Next, suppose the case where a CD or CD-R which is an optical recording medium having a second distance from the front surface to the information recording surface (about 1.2 mm) is set up as the optical disc 36 on the disc placement position (not shown). A light beam L2 issuing from the second semiconductor laser 31 is reflected by the dichroic mirror 32 and passes through the half-mirror 33 and is introduced into the objective lens 35 after converting the light beam L2 to parallel light by means of the collimator lens 34.

The light beam L2 incident on the objective lens 35 is condensed by the objective lens 35 and the condensed light beam L2 is irradiated on the information recording surface (say, 36b) of the CD or CD-R.

The light beam L2 reflected from the information recording surface 36b of the CD or CD-R passes through the objective lens 35 and the collimator lens 34 to be reflected by the half-mirror 33. The light beam L2 reflected from the half-mirror 33 passes through the multiple lenses 37 to be irradiated on the photodetector 38.

As described above, the optical pickup device is constructed and operated.

The objective lens 35 used in the optical pickup device which is the most characterizing part of the present invention will now be described with reference to FIG. 2.

The objective lens 35 of the invention has a refractive surface 35A (which is hereinafter refereed to as the "first surface") and another refractive surface 35B (hereinafter referred to as the "second surface") each of which has the diameter of a region corresponding to an overall numerical aperture of 0.6 at the wavelength of 650 nm for DVD. For convenience of explanation, the embodiment assumes that the objective lens has an effective diameter of 2.00 mm and a focal distance of 3.3 mm.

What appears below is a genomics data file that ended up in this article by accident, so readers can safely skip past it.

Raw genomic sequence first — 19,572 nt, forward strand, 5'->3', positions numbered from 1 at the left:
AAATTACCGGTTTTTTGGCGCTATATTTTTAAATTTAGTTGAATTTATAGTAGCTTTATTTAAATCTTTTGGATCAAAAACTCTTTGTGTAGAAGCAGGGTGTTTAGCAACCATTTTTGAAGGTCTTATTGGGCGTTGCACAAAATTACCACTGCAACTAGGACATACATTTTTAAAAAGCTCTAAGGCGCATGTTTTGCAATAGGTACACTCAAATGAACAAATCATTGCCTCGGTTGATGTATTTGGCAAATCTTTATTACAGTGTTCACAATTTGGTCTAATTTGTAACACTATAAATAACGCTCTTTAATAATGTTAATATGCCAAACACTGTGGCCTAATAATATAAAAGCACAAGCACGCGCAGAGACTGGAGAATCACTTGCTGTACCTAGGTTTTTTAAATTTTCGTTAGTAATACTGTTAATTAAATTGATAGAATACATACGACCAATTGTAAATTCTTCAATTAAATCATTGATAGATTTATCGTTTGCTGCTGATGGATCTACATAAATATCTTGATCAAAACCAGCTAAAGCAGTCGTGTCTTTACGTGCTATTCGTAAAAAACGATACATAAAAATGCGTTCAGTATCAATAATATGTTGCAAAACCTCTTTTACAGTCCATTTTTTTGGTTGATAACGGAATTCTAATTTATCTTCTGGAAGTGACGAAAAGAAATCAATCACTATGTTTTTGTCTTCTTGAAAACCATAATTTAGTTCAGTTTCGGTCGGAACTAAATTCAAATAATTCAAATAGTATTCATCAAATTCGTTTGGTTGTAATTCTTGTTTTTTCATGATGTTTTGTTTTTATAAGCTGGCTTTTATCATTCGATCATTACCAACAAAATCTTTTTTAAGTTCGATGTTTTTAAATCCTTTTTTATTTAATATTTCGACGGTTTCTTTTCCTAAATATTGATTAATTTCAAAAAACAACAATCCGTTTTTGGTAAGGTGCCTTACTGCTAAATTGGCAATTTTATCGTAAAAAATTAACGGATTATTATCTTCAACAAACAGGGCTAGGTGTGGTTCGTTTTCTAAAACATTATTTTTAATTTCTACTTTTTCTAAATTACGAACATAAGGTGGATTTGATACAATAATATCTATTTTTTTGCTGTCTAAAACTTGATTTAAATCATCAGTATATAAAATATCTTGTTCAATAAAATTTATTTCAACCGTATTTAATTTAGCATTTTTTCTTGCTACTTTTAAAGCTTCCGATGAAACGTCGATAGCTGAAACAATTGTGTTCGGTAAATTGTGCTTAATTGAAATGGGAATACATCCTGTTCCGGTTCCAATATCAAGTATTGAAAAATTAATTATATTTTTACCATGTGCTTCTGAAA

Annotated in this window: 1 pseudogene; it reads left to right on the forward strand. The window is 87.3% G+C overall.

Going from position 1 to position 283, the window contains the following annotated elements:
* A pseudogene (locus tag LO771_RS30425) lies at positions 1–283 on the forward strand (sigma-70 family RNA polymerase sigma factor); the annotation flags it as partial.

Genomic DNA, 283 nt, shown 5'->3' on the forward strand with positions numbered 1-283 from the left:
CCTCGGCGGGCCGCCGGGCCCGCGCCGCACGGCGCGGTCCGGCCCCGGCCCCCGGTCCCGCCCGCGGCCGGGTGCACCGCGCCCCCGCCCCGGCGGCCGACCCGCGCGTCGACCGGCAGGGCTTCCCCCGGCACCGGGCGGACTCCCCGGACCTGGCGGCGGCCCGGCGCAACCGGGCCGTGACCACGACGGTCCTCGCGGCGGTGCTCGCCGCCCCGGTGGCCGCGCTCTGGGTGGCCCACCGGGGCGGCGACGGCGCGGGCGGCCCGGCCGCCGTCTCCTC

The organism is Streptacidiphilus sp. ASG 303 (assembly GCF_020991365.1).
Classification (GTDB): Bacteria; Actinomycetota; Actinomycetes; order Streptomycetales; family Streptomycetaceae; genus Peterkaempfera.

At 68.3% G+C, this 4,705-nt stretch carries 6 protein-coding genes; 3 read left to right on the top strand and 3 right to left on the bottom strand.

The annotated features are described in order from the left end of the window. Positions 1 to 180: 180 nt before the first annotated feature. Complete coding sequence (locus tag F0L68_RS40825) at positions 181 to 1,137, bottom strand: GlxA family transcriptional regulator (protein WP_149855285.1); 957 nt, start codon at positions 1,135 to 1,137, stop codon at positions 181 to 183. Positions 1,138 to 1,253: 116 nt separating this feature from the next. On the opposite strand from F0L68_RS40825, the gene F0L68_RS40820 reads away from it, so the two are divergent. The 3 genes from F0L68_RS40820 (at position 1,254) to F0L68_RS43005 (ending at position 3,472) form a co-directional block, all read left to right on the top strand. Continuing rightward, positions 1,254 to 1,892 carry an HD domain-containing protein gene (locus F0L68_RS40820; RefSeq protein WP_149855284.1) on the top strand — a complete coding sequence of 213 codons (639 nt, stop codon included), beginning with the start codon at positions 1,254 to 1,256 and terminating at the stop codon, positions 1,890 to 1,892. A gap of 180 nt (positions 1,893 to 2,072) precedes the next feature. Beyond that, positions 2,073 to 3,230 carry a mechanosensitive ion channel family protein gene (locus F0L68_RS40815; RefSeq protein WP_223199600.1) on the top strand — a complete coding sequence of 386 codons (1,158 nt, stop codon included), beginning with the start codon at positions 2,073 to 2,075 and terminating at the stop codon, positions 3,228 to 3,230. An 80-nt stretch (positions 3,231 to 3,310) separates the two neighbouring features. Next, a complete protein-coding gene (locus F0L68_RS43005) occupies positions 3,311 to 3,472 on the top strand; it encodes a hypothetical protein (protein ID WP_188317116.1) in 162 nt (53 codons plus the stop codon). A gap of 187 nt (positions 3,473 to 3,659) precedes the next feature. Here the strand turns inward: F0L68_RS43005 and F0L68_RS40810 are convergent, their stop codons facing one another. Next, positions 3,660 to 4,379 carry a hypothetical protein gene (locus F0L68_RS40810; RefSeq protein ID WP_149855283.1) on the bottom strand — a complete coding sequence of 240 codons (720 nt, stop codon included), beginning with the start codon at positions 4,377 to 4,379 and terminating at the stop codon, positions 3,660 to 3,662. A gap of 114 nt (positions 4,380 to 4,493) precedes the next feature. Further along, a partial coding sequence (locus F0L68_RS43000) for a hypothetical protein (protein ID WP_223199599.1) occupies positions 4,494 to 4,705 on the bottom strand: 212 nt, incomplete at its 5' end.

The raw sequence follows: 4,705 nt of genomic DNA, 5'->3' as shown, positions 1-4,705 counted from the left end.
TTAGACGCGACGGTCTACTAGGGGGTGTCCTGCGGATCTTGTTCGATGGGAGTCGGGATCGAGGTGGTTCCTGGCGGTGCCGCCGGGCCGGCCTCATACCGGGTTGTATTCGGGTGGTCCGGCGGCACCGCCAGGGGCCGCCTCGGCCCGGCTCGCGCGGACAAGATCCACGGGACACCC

According to the invention, the above-described objective lens 35 having its first surface 35A and/or second surface 35B set to be optimal for reproducing information from a DVD is adapted to be such that annular grooves and/or ridges are formed in specified areas of the first surface and/or second surface in order to ensure that aberrations are suppressed in information reproduction not only from a DVD but also from a CD.

The preferred first to sixth embodiments of the invention are described in detail as belows.

Of the six embodiments, the first to four embodiments show the case of forming annular grooves and/or ridges only on the first surface 35A. The fifth embodiment shows the case of providing annular grooves only on the second surface 35B. The sixth embodiment shows the case of forming annular grooves on both the first surface 35A and the second surface 35B.

In each of the embodiments, the conditions for recording and reproducing information from a DVD are a wavelength of 650 nm, a numerical aperture (NA) of 0.6 and a substrate thickness of 0.6 mm, and the conditions for recording and reproducing information from a CD and a CD-R are a wavelength of 780 nm, a numerical aperture (NA) of 0.45 and a substrate thickness of 1.2 mm.

(First Embodiment)